There are two Taliban leaders from Kandahar with the same name: Mullah Mohammad Hassan. Both had occupied the post of the governor of Kandahar. Both were close associates of the dreaded founder of the outfit, Mullah Mohammed Omar. The more famous one used to be a one-legged veteran of the war with the Soviet Union, and is now no more. A passing mention of the second and the lesser-known Hassan appears in former Taliban ambassador Abdul Salam Zaeef’s My Life with the Taliban.
For someone who was also foreign minister and deputy prime minister during the Taliban rule of Afghanistan from 1996 to 2001, the newly appointed ruler of the interim government of Afghanistan, who is also known as Mullah Mohammad Hassan Akhund, has kept a low-profile. It was, in fact, his stature as a lightweight, despite him being a hardliner, that finally made him suitable for the top post and acquire an edge over the popular Mullah Baradar, who is now his deputy in a cosmetic role.
In the UN Security Council’s ‘sanctions list’ published in 2011, the new head of state of what would be titled the Islamic Emirate of Afghanistan appears as “first deputy, council of ministers, underthe Taliban regime” and as “foreign minister”. The document is uncertain about his date of birth, estimating it as either between 1955 and 1958 or between 1945 and 1950. He was born in Pashmul village, Panjwai district, Kandahar, says this document.
Even though Hassan played a crucial role in the ordering of the destruction of the Buddha statues of Bamiyan in 2001, which triggered a global outcry, he managed to keep his profile low there as well, with the blame largely falling on Omar and Abdul Wali, the then minister for ‘the propagation of virtue and the prevention of vice’. Hassan has regardless parleyed tirelessly with Pakistani leaders, including prime ministers and foreign ministers, besides the Inter-Services Intelligence (ISI), Pakistan’s intelligence agency. Hassan, the long-time head of the Taliban’s decision-making body Rehbari Shura, or leadership council, stayed away from the limelight until he was named the head of state with the blessings of the supreme leader of the Taliban, Haibatullah Akhundzada.
Equally mysterious is his rapid rise within the Taliban as someone who has not fought against the Soviets as opposed to most of Omar’s close associates. A hardliner among hardliners, he is seen as a votary of the most brutal of medieval-era punishments. Which is why when his name was announced, scholar Rina Amiri, Senior Fellow, Center for Global Affairs, New York University, who follows Afghanistan and Pakistan closely, tweeted, “Takeaway from the announcement of Taliban caretaker gov composition: The hardliners have won and whatever hope for a ‘rehabilitated Taliban’ can be put to rest.”
Hassan is a leader without a constituency and, therefore, malleable. It comes as no shock then that his name came up for the top slot shortly after ISI chiefFaiz Hameed landed in Kabul ahead of government formation. Author Adrian Levy tells Open that Hameed’strip had two purposes: to create an interim government around Mullah Omar loyalists to keep Kandahar and Jalalabad (where various factions of the Taliban are based) happy. He goes on about what he understands as Hameed’s other plans in the country: “And then to visit Tajikistan where he was trying to reach a settlement with (Ahmad) Massoud and pro-Panjshir Valley Tajik forces as they bombed and stopped the Taliban advance. Which is why it (the Taliban advance) stopped short of the mountains where Massoud is now.” Ahmad Massoud is the son of the legendary Tajik-origin leader Ahmad Shah Massoud.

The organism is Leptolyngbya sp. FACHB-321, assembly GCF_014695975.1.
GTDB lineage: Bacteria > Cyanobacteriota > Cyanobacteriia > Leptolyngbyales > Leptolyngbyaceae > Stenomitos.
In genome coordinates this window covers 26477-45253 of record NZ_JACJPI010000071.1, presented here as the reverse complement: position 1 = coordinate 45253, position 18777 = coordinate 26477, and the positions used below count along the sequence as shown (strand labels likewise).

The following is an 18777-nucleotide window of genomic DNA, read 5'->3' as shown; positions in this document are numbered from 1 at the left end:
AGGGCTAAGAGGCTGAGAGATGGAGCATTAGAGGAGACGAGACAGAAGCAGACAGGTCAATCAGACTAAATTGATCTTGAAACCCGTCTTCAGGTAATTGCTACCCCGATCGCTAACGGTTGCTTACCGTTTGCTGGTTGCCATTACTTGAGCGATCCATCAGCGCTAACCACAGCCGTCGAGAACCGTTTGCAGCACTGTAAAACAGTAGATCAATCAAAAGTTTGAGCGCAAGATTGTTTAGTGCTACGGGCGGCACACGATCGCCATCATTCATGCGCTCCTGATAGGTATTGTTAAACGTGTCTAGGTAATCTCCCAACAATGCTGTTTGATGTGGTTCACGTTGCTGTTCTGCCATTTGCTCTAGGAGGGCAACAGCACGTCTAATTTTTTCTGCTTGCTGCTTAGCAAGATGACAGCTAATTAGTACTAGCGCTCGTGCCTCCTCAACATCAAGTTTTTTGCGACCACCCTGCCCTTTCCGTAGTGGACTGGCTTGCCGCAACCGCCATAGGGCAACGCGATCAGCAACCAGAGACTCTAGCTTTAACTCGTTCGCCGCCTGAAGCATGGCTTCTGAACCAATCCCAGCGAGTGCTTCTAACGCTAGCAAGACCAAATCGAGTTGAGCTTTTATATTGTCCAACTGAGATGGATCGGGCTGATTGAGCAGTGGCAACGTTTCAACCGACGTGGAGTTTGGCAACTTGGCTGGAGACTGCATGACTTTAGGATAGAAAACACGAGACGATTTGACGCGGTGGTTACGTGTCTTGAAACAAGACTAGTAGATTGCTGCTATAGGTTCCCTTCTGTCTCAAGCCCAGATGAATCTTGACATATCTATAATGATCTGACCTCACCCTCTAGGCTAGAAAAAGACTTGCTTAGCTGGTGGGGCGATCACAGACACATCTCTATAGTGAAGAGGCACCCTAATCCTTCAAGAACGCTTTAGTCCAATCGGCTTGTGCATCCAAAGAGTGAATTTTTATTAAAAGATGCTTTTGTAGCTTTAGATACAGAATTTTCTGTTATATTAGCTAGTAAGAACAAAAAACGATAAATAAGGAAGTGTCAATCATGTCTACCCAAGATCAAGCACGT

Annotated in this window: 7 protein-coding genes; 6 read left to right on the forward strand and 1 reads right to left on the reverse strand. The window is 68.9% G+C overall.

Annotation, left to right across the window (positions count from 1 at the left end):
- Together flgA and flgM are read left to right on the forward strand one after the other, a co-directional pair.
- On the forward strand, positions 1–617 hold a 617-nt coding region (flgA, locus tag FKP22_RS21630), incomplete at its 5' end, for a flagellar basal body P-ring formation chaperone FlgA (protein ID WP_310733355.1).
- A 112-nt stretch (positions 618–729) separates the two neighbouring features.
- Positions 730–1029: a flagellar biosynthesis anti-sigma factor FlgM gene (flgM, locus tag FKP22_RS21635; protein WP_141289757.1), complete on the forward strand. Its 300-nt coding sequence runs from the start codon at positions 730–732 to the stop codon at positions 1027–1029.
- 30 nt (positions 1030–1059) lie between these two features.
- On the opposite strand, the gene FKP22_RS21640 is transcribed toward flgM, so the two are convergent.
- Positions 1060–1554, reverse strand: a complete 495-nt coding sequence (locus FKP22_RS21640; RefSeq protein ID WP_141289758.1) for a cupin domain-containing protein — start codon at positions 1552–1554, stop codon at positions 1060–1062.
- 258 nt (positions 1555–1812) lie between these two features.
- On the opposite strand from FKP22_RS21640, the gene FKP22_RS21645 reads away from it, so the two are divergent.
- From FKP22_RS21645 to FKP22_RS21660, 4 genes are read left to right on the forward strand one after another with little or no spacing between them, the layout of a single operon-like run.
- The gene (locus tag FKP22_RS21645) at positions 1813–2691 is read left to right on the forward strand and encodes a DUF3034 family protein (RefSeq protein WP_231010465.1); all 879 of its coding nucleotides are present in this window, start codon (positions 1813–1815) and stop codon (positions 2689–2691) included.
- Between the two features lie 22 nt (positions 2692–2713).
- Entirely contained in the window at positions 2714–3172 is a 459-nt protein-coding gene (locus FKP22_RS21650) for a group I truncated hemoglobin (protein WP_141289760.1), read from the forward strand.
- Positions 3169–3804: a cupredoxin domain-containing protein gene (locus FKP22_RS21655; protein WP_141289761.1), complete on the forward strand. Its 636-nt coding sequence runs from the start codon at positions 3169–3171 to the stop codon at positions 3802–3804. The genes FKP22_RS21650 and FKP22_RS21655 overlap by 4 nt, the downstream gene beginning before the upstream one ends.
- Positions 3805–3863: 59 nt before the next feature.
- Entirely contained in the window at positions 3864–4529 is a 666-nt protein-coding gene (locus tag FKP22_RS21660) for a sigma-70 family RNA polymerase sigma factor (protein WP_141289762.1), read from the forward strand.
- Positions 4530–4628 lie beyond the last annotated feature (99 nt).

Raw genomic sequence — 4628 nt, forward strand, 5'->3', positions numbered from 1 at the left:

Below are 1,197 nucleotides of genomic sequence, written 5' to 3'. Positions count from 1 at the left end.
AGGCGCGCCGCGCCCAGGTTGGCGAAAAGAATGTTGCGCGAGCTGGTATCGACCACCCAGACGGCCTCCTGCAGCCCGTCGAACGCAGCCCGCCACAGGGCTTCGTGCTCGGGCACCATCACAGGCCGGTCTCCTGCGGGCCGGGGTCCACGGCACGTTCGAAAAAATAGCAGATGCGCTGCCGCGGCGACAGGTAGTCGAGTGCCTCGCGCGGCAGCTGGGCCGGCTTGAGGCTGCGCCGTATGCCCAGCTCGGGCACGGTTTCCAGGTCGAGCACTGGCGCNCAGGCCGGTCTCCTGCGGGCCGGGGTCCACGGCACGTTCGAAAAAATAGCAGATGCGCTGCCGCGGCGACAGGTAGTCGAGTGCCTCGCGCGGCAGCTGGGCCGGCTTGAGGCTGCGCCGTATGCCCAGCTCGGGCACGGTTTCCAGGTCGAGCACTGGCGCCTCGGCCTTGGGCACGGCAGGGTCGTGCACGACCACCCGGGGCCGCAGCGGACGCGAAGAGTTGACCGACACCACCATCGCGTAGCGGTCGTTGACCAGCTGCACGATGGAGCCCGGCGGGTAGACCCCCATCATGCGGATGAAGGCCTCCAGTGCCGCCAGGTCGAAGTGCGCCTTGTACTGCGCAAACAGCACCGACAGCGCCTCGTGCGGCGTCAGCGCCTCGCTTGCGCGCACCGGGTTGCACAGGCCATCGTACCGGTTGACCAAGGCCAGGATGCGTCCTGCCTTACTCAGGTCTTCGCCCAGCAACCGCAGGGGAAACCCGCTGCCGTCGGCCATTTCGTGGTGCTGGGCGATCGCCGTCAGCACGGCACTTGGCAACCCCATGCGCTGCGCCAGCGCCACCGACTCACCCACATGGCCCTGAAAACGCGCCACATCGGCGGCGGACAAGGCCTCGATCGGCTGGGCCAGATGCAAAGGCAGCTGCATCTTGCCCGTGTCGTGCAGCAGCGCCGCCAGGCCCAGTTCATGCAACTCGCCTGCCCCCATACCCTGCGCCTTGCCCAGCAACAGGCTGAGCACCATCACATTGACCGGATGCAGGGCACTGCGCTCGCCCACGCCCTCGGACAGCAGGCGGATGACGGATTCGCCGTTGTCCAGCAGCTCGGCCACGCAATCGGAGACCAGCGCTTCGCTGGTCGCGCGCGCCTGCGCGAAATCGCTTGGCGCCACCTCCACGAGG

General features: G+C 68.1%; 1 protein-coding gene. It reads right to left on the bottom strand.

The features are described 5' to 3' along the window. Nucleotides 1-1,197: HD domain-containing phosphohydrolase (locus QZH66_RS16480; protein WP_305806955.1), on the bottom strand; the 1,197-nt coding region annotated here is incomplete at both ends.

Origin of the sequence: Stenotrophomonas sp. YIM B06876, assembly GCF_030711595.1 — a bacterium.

Hassan is a consensus candidate of both the Haqqani Network—which since pledging allegiance to the Taliban in 1995 has become very much part of it—and other powerful factions within the Taliban.
Now, of the 33 Afghan cabinet ministers, 30 are Pashtun, two ethnic Tajiks and one Uzbek. There are no members of the persecuted Hazara minority in the ministry. It has no women either. Seventeen ministers are on the UN sanctions list over terrorism. Sirajuddin Haqqani, the acting interior minister, is a most wanted man of the Federal Bureau of Investigation (FBI).
For his part, Hassan boasts of a Pashtun lineage from Ahmad Shah Durrani, the founder of modern Afghanistan in the 18th century, and has the advantage of administrative experience. But more importantly, unlike Baradar, who was a contender for the top administrative post and was arrested and imprisoned in Pakistan in 2010 until the Americans wanted him for the Doha talks, Hassan is friends with the intel and army brass of Pakistan.
A greater role for the ISI in government formation is indeed confirmation that the Taliban isn’t as cohesive as it was under Omar. In the absence of a charismatic leader like Omar who was revered as Amir al-Muminin (Commander of the Faithful), the prospects of warring Taliban factions holding Afghanistan together for long looks uncertain.